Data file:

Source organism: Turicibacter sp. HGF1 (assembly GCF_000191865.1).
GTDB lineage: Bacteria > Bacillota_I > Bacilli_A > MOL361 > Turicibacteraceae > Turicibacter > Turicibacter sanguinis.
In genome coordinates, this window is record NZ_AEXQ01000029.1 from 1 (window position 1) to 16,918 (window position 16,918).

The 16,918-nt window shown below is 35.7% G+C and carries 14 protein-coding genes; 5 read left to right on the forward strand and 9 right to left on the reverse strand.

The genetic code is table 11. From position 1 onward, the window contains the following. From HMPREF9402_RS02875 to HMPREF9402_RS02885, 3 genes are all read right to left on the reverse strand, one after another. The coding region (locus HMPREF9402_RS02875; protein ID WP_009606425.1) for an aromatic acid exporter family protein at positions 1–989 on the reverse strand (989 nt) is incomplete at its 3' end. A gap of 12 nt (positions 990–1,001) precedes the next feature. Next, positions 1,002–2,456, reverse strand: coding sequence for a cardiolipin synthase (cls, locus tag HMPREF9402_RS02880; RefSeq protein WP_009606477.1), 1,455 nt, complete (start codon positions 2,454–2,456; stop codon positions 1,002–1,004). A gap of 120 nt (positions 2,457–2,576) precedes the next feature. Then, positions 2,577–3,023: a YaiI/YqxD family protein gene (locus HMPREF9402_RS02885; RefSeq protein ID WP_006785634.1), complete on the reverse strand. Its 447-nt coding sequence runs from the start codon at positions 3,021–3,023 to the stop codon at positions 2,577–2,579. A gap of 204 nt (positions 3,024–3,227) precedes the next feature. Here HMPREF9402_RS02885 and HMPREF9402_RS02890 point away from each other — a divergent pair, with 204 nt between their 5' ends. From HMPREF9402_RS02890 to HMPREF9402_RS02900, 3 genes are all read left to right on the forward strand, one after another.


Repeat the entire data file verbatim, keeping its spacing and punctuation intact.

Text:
Source organism: Turicibacter sp. HGF1 (assembly GCF_000191865.1).
GTDB lineage: Bacteria > Bacillota_I > Bacilli_A > MOL361 > Turicibacteraceae > Turicibacter > Turicibacter sanguinis.
In genome coordinates, this window is record NZ_AEXQ01000029.1 from 1 (window position 1) to 16,918 (window position 16,918).

The 16,918-nt window shown below is 35.7% G+C and carries 14 protein-coding genes; 5 read left to right on the forward strand and 9 right to left on the reverse strand.

The genetic code is table 11. From position 1 onward, the window contains the following. From HMPREF9402_RS02875 to HMPREF9402_RS02885, 3 genes are all read right to left on the reverse strand, one after another. The coding region (locus HMPREF9402_RS02875; protein ID WP_009606425.1) for an aromatic acid exporter family protein at positions 1–989 on the reverse strand (989 nt) is incomplete at its 3' end. A gap of 12 nt (positions 990–1,001) precedes the next feature. Next, positions 1,002–2,456, reverse strand: coding sequence for a cardiolipin synthase (cls, locus tag HMPREF9402_RS02880; RefSeq protein WP_009606477.1), 1,455 nt, complete (start codon positions 2,454–2,456; stop codon positions 1,002–1,004). A gap of 120 nt (positions 2,457–2,576) precedes the next feature. Then, positions 2,577–3,023: a YaiI/YqxD family protein gene (locus HMPREF9402_RS02885; RefSeq protein ID WP_006785634.1), complete on the reverse strand. Its 447-nt coding sequence runs from the start codon at positions 3,021–3,023 to the stop codon at positions 2,577–2,579. A gap of 204 nt (positions 3,024–3,227) precedes the next feature. Here HMPREF9402_RS02885 and HMPREF9402_RS02890 point away from each other — a divergent pair, with 204 nt between their 5' ends. From HMPREF9402_RS02890 to HMPREF9402_RS02900, 3 genes are all read left to right on the forward strand, one after another.